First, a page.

One of the biggest discussions in the scientific world is the open access to scientific data. As researchers, we feel the pain of willing to read a paper and not having free access to it. Even though many universities provide open platforms, a pirate market still exists for scientific information.
Buying scientific papers may not sound so odd when we take into account that it is a piece of work. It is a final product developed by a group of researchers during years of study. Nevertheless, the idea of charging for information contradicts the purpose of doing and communicating science.
For this reason, many countries have changed their politics for the past years and got adapted to the open access process. The thing is that, there are still many influential science platforms that do not agree in joining a more free format. Actually, not only some countries were against the idea of open access, but whole continents such as Europe did not joined this logic to the present day.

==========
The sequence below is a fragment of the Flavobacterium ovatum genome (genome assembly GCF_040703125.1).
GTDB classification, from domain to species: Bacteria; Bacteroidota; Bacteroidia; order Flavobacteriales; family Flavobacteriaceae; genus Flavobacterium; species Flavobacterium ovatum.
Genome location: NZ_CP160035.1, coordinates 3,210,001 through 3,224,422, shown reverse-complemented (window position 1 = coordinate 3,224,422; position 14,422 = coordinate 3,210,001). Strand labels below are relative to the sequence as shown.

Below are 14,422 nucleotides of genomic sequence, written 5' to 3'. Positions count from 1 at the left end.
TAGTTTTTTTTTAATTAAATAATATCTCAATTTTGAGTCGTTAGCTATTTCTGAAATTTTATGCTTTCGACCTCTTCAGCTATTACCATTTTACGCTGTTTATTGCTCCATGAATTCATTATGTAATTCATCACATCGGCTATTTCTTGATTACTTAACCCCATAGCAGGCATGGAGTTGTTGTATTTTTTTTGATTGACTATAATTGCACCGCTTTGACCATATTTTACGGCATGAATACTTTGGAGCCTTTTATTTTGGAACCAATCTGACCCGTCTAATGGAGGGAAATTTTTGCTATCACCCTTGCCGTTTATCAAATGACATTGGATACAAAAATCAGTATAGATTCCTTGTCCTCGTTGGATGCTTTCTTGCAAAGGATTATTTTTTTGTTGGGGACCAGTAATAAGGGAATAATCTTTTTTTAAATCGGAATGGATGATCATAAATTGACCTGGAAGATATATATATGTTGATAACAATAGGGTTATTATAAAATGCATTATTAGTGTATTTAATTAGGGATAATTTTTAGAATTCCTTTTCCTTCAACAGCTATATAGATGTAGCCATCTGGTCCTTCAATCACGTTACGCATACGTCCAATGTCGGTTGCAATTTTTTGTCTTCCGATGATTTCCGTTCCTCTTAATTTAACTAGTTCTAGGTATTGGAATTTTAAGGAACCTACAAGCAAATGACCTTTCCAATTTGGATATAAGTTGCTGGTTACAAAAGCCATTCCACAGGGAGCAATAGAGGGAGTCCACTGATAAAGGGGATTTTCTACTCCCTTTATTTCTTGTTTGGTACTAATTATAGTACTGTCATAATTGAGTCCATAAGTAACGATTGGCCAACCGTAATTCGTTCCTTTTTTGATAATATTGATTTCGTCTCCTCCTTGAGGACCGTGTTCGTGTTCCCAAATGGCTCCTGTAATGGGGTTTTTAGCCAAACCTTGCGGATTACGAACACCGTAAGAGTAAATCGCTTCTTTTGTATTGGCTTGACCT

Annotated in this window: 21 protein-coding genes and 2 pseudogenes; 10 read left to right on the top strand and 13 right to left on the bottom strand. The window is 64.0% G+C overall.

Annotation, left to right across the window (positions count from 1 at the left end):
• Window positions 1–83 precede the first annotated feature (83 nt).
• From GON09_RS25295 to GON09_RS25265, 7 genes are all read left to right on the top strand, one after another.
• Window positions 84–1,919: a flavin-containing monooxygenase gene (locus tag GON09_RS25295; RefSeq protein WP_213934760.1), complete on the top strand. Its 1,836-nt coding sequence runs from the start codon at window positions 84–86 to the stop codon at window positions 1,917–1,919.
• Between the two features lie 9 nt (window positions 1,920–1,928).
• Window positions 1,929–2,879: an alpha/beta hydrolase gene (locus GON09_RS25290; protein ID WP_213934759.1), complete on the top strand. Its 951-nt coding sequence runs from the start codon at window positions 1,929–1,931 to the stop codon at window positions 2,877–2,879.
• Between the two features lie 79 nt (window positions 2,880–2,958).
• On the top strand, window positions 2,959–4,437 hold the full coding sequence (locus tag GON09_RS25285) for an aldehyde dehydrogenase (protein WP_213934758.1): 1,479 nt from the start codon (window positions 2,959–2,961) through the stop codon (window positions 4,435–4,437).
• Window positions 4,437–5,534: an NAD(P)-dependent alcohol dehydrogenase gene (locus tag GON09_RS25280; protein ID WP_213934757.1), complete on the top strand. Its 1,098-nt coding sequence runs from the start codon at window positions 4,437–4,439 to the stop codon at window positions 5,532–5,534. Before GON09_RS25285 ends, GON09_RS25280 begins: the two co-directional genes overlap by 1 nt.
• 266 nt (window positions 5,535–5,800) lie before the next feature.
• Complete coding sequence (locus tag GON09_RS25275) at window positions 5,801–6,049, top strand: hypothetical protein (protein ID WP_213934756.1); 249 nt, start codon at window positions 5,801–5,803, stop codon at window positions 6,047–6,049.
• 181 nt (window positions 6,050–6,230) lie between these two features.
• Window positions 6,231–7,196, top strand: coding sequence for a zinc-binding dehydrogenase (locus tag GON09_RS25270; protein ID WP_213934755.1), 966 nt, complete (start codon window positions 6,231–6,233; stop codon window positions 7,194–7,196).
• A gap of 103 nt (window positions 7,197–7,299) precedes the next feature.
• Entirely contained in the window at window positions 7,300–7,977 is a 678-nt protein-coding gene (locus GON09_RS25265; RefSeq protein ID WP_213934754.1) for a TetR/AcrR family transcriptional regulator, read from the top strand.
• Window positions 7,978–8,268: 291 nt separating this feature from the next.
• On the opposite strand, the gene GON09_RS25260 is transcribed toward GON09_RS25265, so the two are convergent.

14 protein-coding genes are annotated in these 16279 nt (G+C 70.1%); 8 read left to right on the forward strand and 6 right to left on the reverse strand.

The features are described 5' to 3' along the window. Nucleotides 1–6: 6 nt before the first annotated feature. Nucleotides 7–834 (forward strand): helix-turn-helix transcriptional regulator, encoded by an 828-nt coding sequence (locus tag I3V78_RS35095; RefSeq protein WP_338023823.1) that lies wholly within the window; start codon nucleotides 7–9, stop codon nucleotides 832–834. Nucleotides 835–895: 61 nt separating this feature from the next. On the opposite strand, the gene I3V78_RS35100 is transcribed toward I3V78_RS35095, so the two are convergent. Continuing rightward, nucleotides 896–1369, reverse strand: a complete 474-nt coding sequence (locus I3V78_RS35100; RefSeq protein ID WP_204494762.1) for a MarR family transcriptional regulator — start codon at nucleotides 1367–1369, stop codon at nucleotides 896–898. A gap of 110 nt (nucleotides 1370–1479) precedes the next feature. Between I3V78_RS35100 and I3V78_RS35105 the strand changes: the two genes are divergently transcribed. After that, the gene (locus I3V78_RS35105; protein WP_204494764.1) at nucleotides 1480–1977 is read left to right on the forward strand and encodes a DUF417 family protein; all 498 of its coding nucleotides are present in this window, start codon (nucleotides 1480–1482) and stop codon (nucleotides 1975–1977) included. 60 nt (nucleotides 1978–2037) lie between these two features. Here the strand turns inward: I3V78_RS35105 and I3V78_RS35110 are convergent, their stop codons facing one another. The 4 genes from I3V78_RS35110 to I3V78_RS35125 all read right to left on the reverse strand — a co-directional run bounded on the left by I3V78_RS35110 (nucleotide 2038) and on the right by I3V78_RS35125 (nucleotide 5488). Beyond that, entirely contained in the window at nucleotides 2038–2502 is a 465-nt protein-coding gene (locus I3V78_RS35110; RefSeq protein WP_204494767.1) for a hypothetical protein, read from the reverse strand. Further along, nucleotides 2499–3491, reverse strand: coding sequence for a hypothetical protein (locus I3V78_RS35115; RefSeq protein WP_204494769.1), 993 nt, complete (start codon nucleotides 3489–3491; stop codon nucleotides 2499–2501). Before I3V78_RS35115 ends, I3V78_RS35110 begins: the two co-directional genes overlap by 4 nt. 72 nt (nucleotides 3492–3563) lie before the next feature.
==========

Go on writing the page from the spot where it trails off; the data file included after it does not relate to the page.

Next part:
On May 27th, the Netherlands EU Presidency of 2016 made an announcement about Europe changing their opinion about open access:
“All scientific articles in Europe must be freely accessible as of 2020. EU member states want to achieve optimal reuse of research data. They are also looking into a European visa for foreign start-up founders. And, according to the new Innovation Principle, new European legislation must take account of its impact on innovation. These are themain outcomes of the meeting of the Competitiveness Council in Brussels on 27 May.”
The news caused a buzz in the scientific world. In one hand, it is amazing to see traditional countries making progress in science communication. However, there is a major criticism towards the proportion of this announcement. The argument is that other countries have changed the access to scientific information in the past and Europe is only doing what they should have done years ago. No big deal.
Regardless the ego conflict, it is exciting to see science communication progressing. The open access format helps researchers to colaborate and exchange data. It is a win-win deal for science communication improvement!
You don’t know what open access is? No worries, check out this amazing video explaining it with comics: